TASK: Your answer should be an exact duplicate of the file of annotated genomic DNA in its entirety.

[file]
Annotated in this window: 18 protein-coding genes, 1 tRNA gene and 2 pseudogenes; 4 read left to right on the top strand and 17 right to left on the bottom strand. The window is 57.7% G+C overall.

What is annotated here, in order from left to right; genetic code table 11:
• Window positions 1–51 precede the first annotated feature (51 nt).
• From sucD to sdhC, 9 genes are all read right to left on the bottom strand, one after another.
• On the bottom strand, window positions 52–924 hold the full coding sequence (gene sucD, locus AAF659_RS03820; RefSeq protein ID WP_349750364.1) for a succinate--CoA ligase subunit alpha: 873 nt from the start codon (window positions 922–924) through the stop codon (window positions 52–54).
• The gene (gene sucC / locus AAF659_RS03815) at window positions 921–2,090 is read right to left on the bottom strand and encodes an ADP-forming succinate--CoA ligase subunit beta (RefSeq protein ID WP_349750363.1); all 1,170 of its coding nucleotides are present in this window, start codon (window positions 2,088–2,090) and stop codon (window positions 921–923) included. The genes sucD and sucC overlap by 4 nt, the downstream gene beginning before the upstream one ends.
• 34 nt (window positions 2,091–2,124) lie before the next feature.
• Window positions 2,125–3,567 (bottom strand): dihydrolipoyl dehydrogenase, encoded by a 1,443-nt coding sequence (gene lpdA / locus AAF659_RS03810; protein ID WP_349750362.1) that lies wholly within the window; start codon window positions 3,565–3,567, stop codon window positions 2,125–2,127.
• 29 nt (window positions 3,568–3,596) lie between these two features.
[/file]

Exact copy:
Annotated in this window: 18 protein-coding genes, 1 tRNA gene and 2 pseudogenes; 4 read left to right on the top strand and 17 right to left on the bottom strand. The window is 57.7% G+C overall.

What is annotated here, in order from left to right; genetic code table 11:
• Window positions 1–51 precede the first annotated feature (51 nt).
• From sucD to sdhC, 9 genes are all read right to left on the bottom strand, one after another.
• On the bottom strand, window positions 52–924 hold the full coding sequence (gene sucD, locus AAF659_RS03820; RefSeq protein ID WP_349750364.1) for a succinate--CoA ligase subunit alpha: 873 nt from the start codon (window positions 922–924) through the stop codon (window positions 52–54).
• The gene (gene sucC / locus AAF659_RS03815) at window positions 921–2,090 is read right to left on the bottom strand and encodes an ADP-forming succinate--CoA ligase subunit beta (RefSeq protein ID WP_349750363.1); all 1,170 of its coding nucleotides are present in this window, start codon (window positions 2,088–2,090) and stop codon (window positions 921–923) included. The genes sucD and sucC overlap by 4 nt, the downstream gene beginning before the upstream one ends.
• 34 nt (window positions 2,091–2,124) lie before the next feature.
• Window positions 2,125–3,567 (bottom strand): dihydrolipoyl dehydrogenase, encoded by a 1,443-nt coding sequence (gene lpdA / locus AAF659_RS03810; protein ID WP_349750362.1) that lies wholly within the window; start codon window positions 3,565–3,567, stop codon window positions 2,125–2,127.
• 29 nt (window positions 3,568–3,596) lie between these two features.